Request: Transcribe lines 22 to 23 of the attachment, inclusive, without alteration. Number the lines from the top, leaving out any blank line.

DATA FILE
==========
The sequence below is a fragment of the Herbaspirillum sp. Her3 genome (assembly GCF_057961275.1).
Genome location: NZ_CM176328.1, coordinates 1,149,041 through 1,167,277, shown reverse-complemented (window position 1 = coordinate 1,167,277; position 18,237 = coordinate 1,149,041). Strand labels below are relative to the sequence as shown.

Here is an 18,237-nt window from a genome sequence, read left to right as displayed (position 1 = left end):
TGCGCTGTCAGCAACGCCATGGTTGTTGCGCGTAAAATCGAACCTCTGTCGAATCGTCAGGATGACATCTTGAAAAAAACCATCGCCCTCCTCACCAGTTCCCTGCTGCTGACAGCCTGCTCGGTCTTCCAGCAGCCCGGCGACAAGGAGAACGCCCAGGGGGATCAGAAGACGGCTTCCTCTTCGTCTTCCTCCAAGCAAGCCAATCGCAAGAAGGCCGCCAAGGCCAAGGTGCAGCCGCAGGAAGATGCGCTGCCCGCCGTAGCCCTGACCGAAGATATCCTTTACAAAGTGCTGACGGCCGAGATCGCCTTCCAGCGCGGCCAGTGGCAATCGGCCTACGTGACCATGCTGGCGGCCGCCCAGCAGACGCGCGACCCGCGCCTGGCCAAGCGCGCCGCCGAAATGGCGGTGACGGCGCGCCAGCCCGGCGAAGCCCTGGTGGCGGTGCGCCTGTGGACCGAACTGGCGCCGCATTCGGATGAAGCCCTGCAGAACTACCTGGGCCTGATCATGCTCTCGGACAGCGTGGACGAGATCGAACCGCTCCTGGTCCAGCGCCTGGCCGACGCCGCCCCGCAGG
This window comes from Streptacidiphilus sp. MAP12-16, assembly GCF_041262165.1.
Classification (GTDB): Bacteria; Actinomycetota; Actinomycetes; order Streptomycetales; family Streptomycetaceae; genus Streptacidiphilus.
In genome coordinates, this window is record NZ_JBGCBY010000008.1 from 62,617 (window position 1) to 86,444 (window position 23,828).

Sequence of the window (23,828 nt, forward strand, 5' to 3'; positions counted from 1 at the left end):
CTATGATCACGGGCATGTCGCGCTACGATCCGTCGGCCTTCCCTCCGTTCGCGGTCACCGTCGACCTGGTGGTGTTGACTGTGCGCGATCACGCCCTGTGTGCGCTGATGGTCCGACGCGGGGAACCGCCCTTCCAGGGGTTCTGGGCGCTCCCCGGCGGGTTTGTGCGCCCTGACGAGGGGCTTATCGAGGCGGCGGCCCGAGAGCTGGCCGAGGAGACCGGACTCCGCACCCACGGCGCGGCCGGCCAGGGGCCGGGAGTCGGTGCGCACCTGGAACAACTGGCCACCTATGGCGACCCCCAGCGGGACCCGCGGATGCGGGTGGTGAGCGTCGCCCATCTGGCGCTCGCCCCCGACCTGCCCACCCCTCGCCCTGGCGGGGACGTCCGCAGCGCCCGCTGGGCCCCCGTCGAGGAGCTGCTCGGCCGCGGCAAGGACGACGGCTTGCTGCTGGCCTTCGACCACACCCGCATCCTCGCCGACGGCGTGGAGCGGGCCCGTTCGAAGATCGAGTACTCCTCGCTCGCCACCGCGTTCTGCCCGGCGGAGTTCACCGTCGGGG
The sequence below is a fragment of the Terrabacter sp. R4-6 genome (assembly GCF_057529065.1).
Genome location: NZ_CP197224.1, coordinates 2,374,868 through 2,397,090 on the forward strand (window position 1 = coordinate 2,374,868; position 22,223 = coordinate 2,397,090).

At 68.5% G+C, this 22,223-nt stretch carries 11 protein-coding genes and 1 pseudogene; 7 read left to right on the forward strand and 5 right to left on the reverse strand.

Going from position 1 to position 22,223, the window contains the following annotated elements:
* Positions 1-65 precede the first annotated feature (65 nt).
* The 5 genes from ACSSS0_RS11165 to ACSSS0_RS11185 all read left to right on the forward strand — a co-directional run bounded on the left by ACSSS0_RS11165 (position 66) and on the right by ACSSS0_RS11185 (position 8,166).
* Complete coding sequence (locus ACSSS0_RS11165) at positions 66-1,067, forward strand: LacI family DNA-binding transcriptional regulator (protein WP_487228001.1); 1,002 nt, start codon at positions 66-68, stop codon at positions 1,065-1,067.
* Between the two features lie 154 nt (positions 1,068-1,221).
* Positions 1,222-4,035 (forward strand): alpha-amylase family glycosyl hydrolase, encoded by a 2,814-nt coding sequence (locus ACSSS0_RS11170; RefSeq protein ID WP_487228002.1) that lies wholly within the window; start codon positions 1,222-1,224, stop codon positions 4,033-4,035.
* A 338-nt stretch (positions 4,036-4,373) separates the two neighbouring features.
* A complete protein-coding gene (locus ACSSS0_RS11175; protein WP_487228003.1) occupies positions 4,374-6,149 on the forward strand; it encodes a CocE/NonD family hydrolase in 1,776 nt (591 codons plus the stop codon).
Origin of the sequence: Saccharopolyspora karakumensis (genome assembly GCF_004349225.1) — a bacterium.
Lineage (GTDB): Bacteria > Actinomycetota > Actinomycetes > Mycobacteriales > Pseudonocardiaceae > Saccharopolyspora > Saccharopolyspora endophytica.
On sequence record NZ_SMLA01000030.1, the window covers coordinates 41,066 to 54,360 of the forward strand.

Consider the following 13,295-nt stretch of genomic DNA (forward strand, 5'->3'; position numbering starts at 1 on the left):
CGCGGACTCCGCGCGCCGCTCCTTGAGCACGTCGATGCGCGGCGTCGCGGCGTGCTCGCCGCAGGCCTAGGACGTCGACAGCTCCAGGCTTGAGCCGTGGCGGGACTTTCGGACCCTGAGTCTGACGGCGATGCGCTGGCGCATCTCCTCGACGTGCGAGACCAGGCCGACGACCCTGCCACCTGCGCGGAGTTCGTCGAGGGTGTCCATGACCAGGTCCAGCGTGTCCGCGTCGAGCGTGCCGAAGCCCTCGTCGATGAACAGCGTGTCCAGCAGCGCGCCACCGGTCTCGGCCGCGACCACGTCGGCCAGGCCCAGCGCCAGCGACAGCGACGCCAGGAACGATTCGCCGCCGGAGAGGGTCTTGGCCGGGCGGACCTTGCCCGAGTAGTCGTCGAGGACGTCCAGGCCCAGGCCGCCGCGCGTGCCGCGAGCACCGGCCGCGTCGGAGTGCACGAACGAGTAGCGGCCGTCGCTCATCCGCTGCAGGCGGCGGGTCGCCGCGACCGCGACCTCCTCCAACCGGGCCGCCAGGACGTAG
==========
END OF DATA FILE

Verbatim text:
Lineage (GTDB): Bacteria > Actinomycetota > Actinomycetes > Mycobacteriales > Pseudonocardiaceae > Saccharopolyspora > Saccharopolyspora endophytica.
On sequence record NZ_SMLA01000030.1, the window covers coordinates 41,066 to 54,360 of the forward strand.